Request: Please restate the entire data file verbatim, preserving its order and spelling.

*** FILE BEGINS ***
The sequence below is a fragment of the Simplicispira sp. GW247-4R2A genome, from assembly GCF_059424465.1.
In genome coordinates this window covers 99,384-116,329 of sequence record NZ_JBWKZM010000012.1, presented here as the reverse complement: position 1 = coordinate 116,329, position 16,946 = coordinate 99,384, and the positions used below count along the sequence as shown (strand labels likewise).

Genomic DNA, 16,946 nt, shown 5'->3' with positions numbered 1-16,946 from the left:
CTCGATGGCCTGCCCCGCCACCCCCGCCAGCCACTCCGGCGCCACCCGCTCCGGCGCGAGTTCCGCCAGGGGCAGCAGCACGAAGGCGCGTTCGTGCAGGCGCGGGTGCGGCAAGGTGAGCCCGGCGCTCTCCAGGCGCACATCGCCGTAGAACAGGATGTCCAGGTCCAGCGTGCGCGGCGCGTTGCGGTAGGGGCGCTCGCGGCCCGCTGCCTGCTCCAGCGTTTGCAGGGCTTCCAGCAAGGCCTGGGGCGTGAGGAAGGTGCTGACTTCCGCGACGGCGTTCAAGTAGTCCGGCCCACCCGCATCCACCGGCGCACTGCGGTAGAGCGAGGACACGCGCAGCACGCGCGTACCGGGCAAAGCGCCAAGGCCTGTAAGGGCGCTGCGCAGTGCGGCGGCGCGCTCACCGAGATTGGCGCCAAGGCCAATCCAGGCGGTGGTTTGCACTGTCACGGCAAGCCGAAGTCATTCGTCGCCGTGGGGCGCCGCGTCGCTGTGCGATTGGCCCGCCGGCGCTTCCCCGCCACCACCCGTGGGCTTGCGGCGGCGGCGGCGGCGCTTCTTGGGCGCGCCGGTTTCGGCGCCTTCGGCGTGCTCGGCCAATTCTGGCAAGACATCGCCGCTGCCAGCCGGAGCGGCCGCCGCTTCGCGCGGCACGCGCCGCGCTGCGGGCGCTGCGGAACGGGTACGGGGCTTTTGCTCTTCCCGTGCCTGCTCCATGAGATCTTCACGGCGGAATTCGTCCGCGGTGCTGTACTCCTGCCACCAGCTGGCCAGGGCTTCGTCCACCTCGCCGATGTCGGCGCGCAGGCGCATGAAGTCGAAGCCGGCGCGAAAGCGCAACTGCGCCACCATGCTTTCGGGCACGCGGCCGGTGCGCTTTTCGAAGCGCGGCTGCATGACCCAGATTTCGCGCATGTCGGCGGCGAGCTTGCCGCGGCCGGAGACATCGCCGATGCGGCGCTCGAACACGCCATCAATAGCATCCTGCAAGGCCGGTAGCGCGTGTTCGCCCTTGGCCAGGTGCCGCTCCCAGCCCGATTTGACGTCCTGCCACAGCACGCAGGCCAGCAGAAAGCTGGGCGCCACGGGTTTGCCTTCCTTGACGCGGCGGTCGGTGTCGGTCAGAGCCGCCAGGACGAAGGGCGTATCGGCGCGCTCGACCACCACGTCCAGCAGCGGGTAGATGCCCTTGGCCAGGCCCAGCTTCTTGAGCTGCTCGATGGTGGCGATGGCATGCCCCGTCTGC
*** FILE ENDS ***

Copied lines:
The sequence below is a fragment of the Simplicispira sp. GW247-4R2A genome, from assembly GCF_059424465.1.
In genome coordinates this window covers 99,384-116,329 of sequence record NZ_JBWKZM010000012.1, presented here as the reverse complement: position 1 = coordinate 116,329, position 16,946 = coordinate 99,384, and the positions used below count along the sequence as shown (strand labels likewise).

Genomic DNA, 16,946 nt, shown 5'->3' with positions numbered 1-16,946 from the left:
CTCGATGGCCTGCCCCGCCACCCCCGCCAGCCACTCCGGCGCCACCCGCTCCGGCGCGAGTTCCGCCAGGGGCAGCAGCACGAAGGCGCGTTCGTGCAGGCGCGGGTGCGGCAAGGTGAGCCCGGCGCTCTCCAGGCGCACATCGCCGTAGAACAGGATGTCCAGGTCCAGCGTGCGCGGCGCGTTGCGGTAGGGGCGCTCGCGGCCCGCTGCCTGCTCCAGCGTTTGCAGGGCTTCCAGCAAGGCCTGGGGCGTGAGGAAGGTGCTGACTTCCGCGACGGCGTTCAAGTAGTCCGGCCCACCCGCATCCACCGGCGCACTGCGGTAGAGCGAGGACACGCGCAGCACGCGCGTACCGGGCAAAGCGCCAAGGCCTGTAAGGGCGCTGCGCAGTGCGGCGGCGCGCTCACCGAGATTGGCGCCAAGGCCAATCCAGGCGGTGGTTTGCACTGTCACGGCAAGCCGAAGTCATTCGTCGCCGTGGGGCGCCGCGTCGCTGTGCGATTGGCCCGCCGGCGCTTCCCCGCCACCACCCGTGGGCTTGCGGCGGCGGCGGCGGCGCTTCTTGGGCGCGCCGGTTTCGGCGCCTTCGGCGTGCTCGGCCAATTCTGGCAAGACATCGCCGCTGCCAGCCGGAGCGGCCGCCGCTTCGCGCGGCACGCGCCGCGCTGCGGGCGCTGCGGAACGGGTACGGGGCTTTTGCTCTTCCCGTGCCTGCTCCATGAGATCTTCACGGCGGAATTCGTCCGCGGTGCTGTACTCCTGCCACCAGCTGGCCAGGGCTTCGTCCACCTCGCCGATGTCGGCGCGCAGGCGCATGAAGTCGAAGCCGGCGCGAAAGCGCAACTGCGCCACCATGCTTTCGGGCACGCGGCCGGTGCGCTTTTCGAAGCGCGGCTGCATGACCCAGATTTCGCGCATGTCGGCGGCGAGCTTGCCGCGGCCGGAGACATCGCCGATGCGGCGCTCGAACACGCCATCAATAGCATCCTGCAAGGCCGGTAGCGCGTGTTCGCCCTTGGCCAGGTGCCGCTCCCAGCCCGATTTGACGTCCTGCCACAGCACGCAGGCCAGCAGAAAGCTGGGCGCCACGGGTTTGCCTTCCTTGACGCGGCGGTCGGTGTCGGTCAGAGCCGCCAGGACGAAGGGCGTATCGGCGCGCTCGACCACCACGTCCAGCAGCGGGTAGATGCCCTTGGCCAGGCCCAGCTTCTTGAGCTGCTCGATGGTGGCGATGGCATGCCCCGTCTGC